Panelists address issues facing dealers at GATS

Updated Aug 25, 2017

Panelist members at GATSDuring a panel comprised of the five Successful Dealer Award finalists Thursday at the Great American Trucking Show in Dallas, dealer leaders said they are seeing an uptick in business in 2017 and expressed hopes that will continue.

“We sell to a couple of large fleets, and in the past, they would begin trimming back, but right now we are seeing strong orders from the fleets,” said Rick Reynolds, owner of Peach State Truck Center.

The group discussed several topics, good and bad, that the sales industry is facing. But, Four Star Freightliner Dealer Principal Jerry Kocan said the franchise locations have positioned themselves well.

“Franchised dealers are the first ones to add technology, we are the first to train our people and we take care of our customers with that. That’s a huge competitive advantage,” Kocan said.

Paul Burk, vice president of Doggett Freightliner, said that meeting customer’s needs quickly is more important now than ever before.

“We are always looking to get our customers in and out. The quicker we get them out, the better it is for that fleet owner and customer,” he said.

The panelists all agreed that finding, training and keeping technicians remains an issue. But, they all echoed the sentiment that younger techs entering the field seem to embrace the advances in technology being used in the shops.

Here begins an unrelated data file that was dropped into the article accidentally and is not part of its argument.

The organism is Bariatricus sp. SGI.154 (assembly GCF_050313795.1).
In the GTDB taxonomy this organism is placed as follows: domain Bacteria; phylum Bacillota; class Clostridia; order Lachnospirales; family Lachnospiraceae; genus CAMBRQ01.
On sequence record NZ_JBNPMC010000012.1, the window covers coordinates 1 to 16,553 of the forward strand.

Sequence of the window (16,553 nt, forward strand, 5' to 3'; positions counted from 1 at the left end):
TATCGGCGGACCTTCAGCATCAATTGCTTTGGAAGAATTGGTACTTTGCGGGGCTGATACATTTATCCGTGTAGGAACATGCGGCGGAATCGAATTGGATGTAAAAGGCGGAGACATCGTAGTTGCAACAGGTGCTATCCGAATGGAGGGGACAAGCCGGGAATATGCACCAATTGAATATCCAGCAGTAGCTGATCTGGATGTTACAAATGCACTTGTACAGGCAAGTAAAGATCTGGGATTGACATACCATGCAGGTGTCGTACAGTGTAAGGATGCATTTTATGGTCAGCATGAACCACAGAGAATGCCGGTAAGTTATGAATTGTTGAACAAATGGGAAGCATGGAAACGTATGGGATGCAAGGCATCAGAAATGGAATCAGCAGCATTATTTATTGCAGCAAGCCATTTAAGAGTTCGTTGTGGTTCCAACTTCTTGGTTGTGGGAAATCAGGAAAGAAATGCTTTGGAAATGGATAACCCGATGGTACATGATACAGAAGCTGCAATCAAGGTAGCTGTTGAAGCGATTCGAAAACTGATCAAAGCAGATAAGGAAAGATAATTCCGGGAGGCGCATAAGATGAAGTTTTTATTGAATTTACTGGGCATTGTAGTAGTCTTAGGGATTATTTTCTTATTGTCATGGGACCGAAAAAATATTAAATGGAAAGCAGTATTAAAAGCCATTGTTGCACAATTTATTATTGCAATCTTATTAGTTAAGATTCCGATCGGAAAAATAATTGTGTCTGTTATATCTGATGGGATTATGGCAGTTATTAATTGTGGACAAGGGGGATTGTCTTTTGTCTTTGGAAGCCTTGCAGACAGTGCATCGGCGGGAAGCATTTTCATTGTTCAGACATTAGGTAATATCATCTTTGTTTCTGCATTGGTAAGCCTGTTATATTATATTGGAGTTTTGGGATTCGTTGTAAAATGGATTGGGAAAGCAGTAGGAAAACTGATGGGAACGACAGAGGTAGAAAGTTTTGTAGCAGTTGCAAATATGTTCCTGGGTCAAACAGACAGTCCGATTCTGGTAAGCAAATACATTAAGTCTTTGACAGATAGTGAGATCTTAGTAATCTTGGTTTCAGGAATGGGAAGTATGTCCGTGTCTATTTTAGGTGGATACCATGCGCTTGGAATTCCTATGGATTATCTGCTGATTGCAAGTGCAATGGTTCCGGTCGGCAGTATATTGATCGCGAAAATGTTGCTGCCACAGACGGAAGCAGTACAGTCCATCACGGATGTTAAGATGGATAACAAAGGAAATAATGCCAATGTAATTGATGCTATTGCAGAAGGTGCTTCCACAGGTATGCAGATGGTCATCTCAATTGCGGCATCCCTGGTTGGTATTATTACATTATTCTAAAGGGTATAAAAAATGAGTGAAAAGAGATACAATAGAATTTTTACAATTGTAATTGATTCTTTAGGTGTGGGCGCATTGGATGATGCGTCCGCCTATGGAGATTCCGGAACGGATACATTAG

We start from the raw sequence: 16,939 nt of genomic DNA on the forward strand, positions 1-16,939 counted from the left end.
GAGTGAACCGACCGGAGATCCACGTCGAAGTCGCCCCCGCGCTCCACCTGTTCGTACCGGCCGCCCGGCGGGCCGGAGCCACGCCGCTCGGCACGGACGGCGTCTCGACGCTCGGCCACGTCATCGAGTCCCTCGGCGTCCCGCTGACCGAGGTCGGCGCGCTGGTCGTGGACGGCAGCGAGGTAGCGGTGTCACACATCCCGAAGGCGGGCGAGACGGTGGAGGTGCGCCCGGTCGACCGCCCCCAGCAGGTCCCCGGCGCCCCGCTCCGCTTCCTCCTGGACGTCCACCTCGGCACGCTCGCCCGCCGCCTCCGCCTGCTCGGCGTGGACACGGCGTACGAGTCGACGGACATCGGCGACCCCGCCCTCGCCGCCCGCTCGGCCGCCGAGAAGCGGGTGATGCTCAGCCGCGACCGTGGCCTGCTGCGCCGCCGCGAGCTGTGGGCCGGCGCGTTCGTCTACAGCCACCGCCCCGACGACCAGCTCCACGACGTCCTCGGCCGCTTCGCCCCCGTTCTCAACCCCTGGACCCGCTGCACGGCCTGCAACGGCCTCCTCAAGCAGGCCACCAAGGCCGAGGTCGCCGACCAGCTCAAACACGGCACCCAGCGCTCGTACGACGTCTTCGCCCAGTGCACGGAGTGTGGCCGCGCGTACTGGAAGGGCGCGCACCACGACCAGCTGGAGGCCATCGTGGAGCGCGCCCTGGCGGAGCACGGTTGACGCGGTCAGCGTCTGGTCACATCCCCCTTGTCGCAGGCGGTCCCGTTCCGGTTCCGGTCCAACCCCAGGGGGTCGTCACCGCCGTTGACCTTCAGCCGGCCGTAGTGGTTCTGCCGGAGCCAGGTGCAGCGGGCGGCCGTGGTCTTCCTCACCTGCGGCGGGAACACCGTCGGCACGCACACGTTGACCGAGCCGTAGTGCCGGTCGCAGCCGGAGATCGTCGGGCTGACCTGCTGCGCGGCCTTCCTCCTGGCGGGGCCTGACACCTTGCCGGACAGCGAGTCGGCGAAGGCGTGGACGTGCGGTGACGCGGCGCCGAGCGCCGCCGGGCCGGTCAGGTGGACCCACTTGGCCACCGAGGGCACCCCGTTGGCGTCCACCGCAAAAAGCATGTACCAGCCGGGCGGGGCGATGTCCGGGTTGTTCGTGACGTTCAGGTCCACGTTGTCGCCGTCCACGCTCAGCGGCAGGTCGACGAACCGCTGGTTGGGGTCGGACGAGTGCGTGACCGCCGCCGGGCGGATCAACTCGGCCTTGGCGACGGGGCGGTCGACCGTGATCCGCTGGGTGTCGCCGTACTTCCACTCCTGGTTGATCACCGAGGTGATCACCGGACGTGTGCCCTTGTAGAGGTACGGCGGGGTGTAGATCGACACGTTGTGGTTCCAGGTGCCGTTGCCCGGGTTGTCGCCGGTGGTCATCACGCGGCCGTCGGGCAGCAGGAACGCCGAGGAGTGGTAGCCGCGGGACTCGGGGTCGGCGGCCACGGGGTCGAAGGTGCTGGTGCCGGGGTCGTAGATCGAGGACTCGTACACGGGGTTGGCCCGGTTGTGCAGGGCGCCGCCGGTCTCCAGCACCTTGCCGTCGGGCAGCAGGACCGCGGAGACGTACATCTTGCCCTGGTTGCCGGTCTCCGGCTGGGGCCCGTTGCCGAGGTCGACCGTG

“We want to stay ahead of training. It’s an investment, but it’s one that pays off. You can get a customer for life, or at least for the year,” Kocan joked.

“There is a computer in every bay. It is not the old days when a greasy tech is under the truck.

These technicians now are ready for it.”

Reynolds agreed.

“The technology is getting to where it makes the techs more comfortable and they enjoy it,” he said.

CIT Trucks President Erick Miner said implementations in the shops prepare the newest generation of techs for what they need to service customers.

“They know they are coming into a modern shop and they really desire it,” he said.

Finding those techs and keeping them is another issue.

“We have full time recruiters in the high schools and tech schools. It is a bit different mindset with the younger guys,” he said. “We fight turnover more than we would like. If you are recruiting, you can find some guys, the question is if you can keep them. It is a lucrative career if that’s the path they desire.”

“This generation is a little different,” Kocan said.

“They told us to shut up, keep your head down and keep working. Today, these kids want to see what the end game is. Every time they get a certification we give them something. We want to reinforce them with something positive.”

Burk said the industry, as a whole, needs to do a better of job selling itself to the incoming workforce.

“As an industry, we need to do better as a whole selling our industry,” he said. “The opportunities are there for good technicians willing to work. It is a very lucrative industry.”

Reynolds said that’s not always easy.

“No matter how good we sell it, we have a smaller group to preach to. People today are just not interested like they used to be,” Reynolds said.

The group also stressed the importance of using the latest marketing tools such as social media, but said the one key remains the same as always in the past.

“It’s still a relationship business,” Burk said. “Everyone needs to have a relationship. I go out and see customers every week. I want them to know everyone at that customer’s location.”

Kocan said working with your own staff is as equally important.

“Building a strong culture comes down to your employees. Talk to them, communicate with them, let them know we want to hear their ideas and we are interested in their development,” he said.

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